Faced with global doctor shortages, patients are redefining how they access medical services
Fujitsu / September 12, 2022
The global crisis of access to medical services is putting strain on the patient-doctor relationship, says Jesus Castellano Alarcon, Healthcare Business Consultant, Fujitsu Healthy Living, Spain. He looks at how technology can help realign patients’ needs for access with the current shortage of medical practitioners.
The patient-doctor relationship has evolved
At a time when there are fewer doctors globally and a stable or growing level of demand from patients, some physicians are still fighting a rear-guard action to preserve authority over patients’ treatments. But that battle is over.
The individual is no longer a passive consumer of medical services but feels empowered and unconstrained in their choices. Patients now expect to make the final decisions about their healthcare — they’ll listen to advise but not be told what to do.
Technology did not create this shift, but it has accelerated it. Once only available to qualified practitioners, medical information is now freely available via the internet. All doctors know (and many dread) the “Dr. Google” scenario — patients arriving with a self-diagnosis from various web sources or social media.
While some of the “facts” brought to the surgery by patients are incomplete or sometimes bogus, the fact is that medical knowledge — much of it accurate and trustworthy — is now widely available. Responsible, commercially operated websites such as WebMD take the trouble to present accurate information in a non-alarmist fashion. And many national medical services now routinely provide extensive online information resources, such as the UK’s National Health Service website.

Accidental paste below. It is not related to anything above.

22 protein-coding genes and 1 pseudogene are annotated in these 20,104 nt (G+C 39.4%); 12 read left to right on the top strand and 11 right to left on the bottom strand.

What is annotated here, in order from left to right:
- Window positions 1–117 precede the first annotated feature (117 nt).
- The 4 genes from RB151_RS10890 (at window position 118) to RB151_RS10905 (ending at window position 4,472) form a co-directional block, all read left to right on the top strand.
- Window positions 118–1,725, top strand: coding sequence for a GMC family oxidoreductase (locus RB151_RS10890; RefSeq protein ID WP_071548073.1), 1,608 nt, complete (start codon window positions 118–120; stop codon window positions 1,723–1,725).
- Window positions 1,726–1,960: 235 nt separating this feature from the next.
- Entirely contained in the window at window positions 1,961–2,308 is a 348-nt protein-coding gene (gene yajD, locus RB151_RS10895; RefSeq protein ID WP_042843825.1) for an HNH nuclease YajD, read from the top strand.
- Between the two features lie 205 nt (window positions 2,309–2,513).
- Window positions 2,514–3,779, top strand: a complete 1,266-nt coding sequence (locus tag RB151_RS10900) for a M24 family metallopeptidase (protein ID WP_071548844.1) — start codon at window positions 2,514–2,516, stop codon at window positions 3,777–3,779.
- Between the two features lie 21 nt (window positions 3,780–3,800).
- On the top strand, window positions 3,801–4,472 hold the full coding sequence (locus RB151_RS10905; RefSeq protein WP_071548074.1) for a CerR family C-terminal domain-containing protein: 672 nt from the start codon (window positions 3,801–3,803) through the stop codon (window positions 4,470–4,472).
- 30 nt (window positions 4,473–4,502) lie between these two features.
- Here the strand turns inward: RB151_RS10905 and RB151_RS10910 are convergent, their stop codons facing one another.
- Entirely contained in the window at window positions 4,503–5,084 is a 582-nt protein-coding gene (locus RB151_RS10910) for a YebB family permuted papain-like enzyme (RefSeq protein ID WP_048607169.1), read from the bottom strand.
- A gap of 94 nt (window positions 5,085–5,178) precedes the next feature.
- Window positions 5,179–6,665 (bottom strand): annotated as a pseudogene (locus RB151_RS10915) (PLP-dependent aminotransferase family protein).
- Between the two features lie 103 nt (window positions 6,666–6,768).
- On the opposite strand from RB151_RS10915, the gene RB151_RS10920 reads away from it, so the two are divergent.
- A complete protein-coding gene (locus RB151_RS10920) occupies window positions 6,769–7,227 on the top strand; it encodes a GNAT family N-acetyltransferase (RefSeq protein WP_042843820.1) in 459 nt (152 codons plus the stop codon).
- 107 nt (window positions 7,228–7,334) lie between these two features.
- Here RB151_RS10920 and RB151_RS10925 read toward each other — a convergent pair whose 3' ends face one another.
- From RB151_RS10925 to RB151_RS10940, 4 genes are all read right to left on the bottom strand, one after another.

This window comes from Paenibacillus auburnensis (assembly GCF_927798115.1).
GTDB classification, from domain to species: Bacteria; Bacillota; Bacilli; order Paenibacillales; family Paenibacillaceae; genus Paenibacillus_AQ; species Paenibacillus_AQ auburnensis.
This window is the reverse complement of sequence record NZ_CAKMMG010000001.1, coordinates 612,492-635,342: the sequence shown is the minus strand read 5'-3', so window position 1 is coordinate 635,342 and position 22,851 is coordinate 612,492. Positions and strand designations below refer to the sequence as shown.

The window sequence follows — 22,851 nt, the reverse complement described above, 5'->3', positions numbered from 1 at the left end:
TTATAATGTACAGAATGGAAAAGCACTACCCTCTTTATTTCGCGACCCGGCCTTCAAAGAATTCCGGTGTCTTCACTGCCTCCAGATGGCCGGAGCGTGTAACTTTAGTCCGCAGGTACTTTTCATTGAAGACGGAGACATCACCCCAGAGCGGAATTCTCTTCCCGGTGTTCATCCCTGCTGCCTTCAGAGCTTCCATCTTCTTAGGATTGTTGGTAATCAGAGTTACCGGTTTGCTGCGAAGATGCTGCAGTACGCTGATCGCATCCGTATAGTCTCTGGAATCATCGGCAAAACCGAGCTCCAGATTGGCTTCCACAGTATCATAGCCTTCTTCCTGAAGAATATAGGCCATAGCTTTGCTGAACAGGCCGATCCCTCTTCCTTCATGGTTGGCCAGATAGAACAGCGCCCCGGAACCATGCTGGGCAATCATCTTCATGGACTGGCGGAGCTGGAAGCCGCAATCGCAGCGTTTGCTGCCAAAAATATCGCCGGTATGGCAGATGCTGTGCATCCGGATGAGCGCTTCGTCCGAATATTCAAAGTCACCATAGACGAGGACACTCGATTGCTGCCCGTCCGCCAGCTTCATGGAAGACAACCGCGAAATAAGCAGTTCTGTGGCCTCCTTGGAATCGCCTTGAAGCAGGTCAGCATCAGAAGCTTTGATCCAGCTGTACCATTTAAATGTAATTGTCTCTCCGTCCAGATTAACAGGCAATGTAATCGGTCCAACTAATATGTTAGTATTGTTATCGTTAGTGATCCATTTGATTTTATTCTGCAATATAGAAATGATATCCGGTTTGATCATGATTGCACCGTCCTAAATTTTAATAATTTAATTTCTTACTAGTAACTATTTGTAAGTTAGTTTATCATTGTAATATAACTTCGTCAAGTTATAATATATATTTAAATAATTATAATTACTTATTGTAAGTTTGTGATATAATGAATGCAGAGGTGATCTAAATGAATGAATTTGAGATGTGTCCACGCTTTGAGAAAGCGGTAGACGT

The patient in the driving Seat
The growing scarcity of medical access
At a time of crisis of access to medical care, is it any surprise that patients are taking the initiative?
Around the world, medical services are finding it harder and harder to keep up with the demand for primary care surgeries, appointments with specialists to investigate more complicated cases, and on-demand access to emergency services.
The pandemic put extraordinary strain on these services, resulting in widespread burnout among practitioners. The necessity to catch up on caseload backlogs caused by the pandemic and the continuing effects of the pandemic — usually called “long-Covid” — mean that demand continues to rise— as do increasing populations resulting from birth rates or migration.
At just the time when demand is escalating, more and more doctors are retiring, not just because of burnout. There is also a demographic bulge as many GPs (general practitioners) reach retirement age. In the UK, for example, data from NHS Digital shows England has lost almost 1,600 full-time equivalent GPs, from a total of about 30,000, between 2015 and today. While that indicates an attrition rate of about 225 annually, the speed of decline appears to be increasing rapidly, with 369 leaving in the single year to March 2022, representing 1.3% of the total GP workforce.
Training new doctors has been stepped up globally as a response. But with a six- to seven-year delay typical before new medical graduates come on stream, longer for specialists, and constraints on trainee numbers due to the lack of availability of training places, this is not a quick fix. Again, taking the UK as a benchmark, the government has increased its GP training target for 2024 to 6,000 but has also admitted it is not on track to meet it.
Create a ‘reboot’ in consumer trust.
Helping physicians address resource bottlenecks
Suppose increasing rationing of access to medical practitioners has been countered by patients turning to easily accessible available information online. In that case, technology also has something to contribute to addressing the current bottleneck in supply and demand.